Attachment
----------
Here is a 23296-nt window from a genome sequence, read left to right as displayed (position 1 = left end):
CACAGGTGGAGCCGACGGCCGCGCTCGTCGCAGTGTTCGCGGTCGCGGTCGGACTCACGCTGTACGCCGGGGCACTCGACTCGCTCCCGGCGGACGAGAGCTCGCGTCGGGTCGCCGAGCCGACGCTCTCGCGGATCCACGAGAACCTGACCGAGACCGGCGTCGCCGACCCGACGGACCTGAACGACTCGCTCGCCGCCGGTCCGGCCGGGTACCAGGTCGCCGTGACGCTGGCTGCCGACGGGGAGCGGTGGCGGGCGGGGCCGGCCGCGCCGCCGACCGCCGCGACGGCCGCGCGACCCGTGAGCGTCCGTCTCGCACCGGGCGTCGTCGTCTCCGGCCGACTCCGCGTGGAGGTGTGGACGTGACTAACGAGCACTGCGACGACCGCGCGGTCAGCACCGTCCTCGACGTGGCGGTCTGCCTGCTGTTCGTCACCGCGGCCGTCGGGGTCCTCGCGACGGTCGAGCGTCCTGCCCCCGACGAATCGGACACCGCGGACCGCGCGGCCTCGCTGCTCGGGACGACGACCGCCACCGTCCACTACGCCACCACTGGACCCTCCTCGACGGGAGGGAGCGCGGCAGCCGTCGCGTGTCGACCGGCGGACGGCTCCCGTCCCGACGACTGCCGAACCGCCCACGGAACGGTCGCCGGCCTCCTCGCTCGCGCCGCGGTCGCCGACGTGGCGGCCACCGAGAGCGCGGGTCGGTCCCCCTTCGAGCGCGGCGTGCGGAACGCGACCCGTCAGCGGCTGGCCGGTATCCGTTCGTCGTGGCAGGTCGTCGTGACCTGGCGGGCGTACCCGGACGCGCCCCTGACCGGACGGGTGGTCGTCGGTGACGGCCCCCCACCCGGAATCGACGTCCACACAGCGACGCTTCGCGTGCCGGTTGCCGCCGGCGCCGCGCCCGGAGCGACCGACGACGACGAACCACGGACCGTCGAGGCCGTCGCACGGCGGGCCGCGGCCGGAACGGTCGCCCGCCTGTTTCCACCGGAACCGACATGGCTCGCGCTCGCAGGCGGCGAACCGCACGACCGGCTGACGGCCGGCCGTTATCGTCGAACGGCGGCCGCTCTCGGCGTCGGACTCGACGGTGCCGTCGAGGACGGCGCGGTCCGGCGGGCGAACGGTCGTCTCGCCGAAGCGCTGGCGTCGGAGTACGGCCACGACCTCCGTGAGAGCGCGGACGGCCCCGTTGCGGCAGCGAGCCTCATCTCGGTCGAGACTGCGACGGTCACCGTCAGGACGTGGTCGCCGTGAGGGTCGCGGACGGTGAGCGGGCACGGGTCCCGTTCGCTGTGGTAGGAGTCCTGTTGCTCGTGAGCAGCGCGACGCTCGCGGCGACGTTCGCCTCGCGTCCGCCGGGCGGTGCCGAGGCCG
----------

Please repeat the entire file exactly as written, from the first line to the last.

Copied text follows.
Here is a 23296-nt window from a genome sequence, read left to right as displayed (position 1 = left end):
CACAGGTGGAGCCGACGGCCGCGCTCGTCGCAGTGTTCGCGGTCGCGGTCGGACTCACGCTGTACGCCGGGGCACTCGACTCGCTCCCGGCGGACGAGAGCTCGCGTCGGGTCGCCGAGCCGACGCTCTCGCGGATCCACGAGAACCTGACCGAGACCGGCGTCGCCGACCCGACGGACCTGAACGACTCGCTCGCCGCCGGTCCGGCCGGGTACCAGGTCGCCGTGACGCTGGCTGCCGACGGGGAGCGGTGGCGGGCGGGGCCGGCCGCGCCGCCGACCGCCGCGACGGCCGCGCGACCCGTGAGCGTCCGTCTCGCACCGGGCGTCGTCGTCTCCGGCCGACTCCGCGTGGAGGTGTGGACGTGACTAACGAGCACTGCGACGACCGCGCGGTCAGCACCGTCCTCGACGTGGCGGTCTGCCTGCTGTTCGTCACCGCGGCCGTCGGGGTCCTCGCGACGGTCGAGCGTCCTGCCCCCGACGAATCGGACACCGCGGACCGCGCGGCCTCGCTGCTCGGGACGACGACCGCCACCGTCCACTACGCCACCACTGGACCCTCCTCGACGGGAGGGAGCGCGGCAGCCGTCGCGTGTCGACCGGCGGACGGCTCCCGTCCCGACGACTGCCGAACCGCCCACGGAACGGTCGCCGGCCTCCTCGCTCGCGCCGCGGTCGCCGACGTGGCGGCCACCGAGAGCGCGGGTCGGTCCCCCTTCGAGCGCGGCGTGCGGAACGCGACCCGTCAGCGGCTGGCCGGTATCCGTTCGTCGTGGCAGGTCGTCGTGACCTGGCGGGCGTACCCGGACGCGCCCCTGACCGGACGGGTGGTCGTCGGTGACGGCCCCCCACCCGGAATCGACGTCCACACAGCGACGCTTCGCGTGCCGGTTGCCGCCGGCGCCGCGCCCGGAGCGACCGACGACGACGAACCACGGACCGTCGAGGCCGTCGCACGGCGGGCCGCGGCCGGAACGGTCGCCCGCCTGTTTCCACCGGAACCGACATGGCTCGCGCTCGCAGGCGGCGAACCGCACGACCGGCTGACGGCCGGCCGTTATCGTCGAACGGCGGCCGCTCTCGGCGTCGGACTCGACGGTGCCGTCGAGGACGGCGCGGTCCGGCGGGCGAACGGTCGTCTCGCCGAAGCGCTGGCGTCGGAGTACGGCCACGACCTCCGTGAGAGCGCGGACGGCCCCGTTGCGGCAGCGAGCCTCATCTCGGTCGAGACTGCGACGGTCACCGTCAGGACGTGGTCGCCGTGAGGGTCGCGGACGGTGAGCGGGCACGGGTCCCGTTCGCTGTGGTAGGAGTCCTGTTGCTCGTGAGCAGCGCGACGCTCGCGGCGACGTTCGCCTCGCGTCCGCCGGGCGGTGCCGAGGCCG